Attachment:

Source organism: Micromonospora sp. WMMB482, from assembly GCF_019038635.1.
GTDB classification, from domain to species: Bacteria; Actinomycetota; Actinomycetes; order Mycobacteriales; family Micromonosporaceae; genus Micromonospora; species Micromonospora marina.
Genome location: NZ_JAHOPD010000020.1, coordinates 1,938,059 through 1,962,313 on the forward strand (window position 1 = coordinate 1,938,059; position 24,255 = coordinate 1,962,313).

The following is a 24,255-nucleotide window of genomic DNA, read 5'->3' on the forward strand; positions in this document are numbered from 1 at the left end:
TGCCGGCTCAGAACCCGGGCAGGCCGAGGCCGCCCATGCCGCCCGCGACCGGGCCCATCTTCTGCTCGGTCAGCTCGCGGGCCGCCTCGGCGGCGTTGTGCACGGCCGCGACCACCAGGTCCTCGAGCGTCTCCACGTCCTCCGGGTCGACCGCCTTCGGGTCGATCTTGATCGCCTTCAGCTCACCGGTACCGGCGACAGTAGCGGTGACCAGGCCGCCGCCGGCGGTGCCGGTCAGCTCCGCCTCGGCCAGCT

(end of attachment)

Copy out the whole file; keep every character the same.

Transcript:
Source organism: Micromonospora sp. WMMB482, from assembly GCF_019038635.1.
GTDB classification, from domain to species: Bacteria; Actinomycetota; Actinomycetes; order Mycobacteriales; family Micromonosporaceae; genus Micromonospora; species Micromonospora marina.
Genome location: NZ_JAHOPD010000020.1, coordinates 1,938,059 through 1,962,313 on the forward strand (window position 1 = coordinate 1,938,059; position 24,255 = coordinate 1,962,313).

The following is a 24,255-nucleotide window of genomic DNA, read 5'->3' on the forward strand; positions in this document are numbered from 1 at the left end:
TGCCGGCTCAGAACCCGGGCAGGCCGAGGCCGCCCATGCCGCCCGCGACCGGGCCCATCTTCTGCTCGGTCAGCTCGCGGGCCGCCTCGGCGGCGTTGTGCACGGCCGCGACCACCAGGTCCTCGAGCGTCTCCACGTCCTCCGGGTCGACCGCCTTCGGGTCGATCTTGATCGCCTTCAGCTCACCGGTACCGGCGACAGTAGCGGTGACCAGGCCGCCGCCGGCGGTGCCGGTCAGCTCCGCCTCGGCCAGCT